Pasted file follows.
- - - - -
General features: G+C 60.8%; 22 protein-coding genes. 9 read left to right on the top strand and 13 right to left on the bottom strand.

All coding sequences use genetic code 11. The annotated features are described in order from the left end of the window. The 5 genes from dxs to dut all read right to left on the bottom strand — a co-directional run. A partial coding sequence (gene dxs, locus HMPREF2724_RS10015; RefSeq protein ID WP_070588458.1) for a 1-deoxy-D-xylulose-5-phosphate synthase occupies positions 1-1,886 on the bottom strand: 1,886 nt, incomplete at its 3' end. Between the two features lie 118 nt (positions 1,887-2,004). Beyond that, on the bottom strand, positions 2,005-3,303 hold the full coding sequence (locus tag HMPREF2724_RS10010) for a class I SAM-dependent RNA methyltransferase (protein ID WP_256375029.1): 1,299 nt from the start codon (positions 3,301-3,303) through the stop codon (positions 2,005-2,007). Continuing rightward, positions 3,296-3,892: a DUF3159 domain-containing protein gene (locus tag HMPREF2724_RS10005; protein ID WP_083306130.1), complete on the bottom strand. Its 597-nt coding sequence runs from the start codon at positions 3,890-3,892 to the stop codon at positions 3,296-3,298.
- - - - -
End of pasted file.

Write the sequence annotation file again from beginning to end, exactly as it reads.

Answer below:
General features: G+C 60.8%; 22 protein-coding genes. 9 read left to right on the top strand and 13 right to left on the bottom strand.

All coding sequences use genetic code 11. The annotated features are described in order from the left end of the window. The 5 genes from dxs to dut all read right to left on the bottom strand — a co-directional run. A partial coding sequence (gene dxs, locus HMPREF2724_RS10015; RefSeq protein ID WP_070588458.1) for a 1-deoxy-D-xylulose-5-phosphate synthase occupies positions 1-1,886 on the bottom strand: 1,886 nt, incomplete at its 3' end. Between the two features lie 118 nt (positions 1,887-2,004). Beyond that, on the bottom strand, positions 2,005-3,303 hold the full coding sequence (locus tag HMPREF2724_RS10010) for a class I SAM-dependent RNA methyltransferase (protein ID WP_256375029.1): 1,299 nt from the start codon (positions 3,301-3,303) through the stop codon (positions 2,005-2,007). Continuing rightward, positions 3,296-3,892: a DUF3159 domain-containing protein gene (locus tag HMPREF2724_RS10005; protein ID WP_083306130.1), complete on the bottom strand. Its 597-nt coding sequence runs from the start codon at positions 3,890-3,892 to the stop codon at positions 3,296-3,298.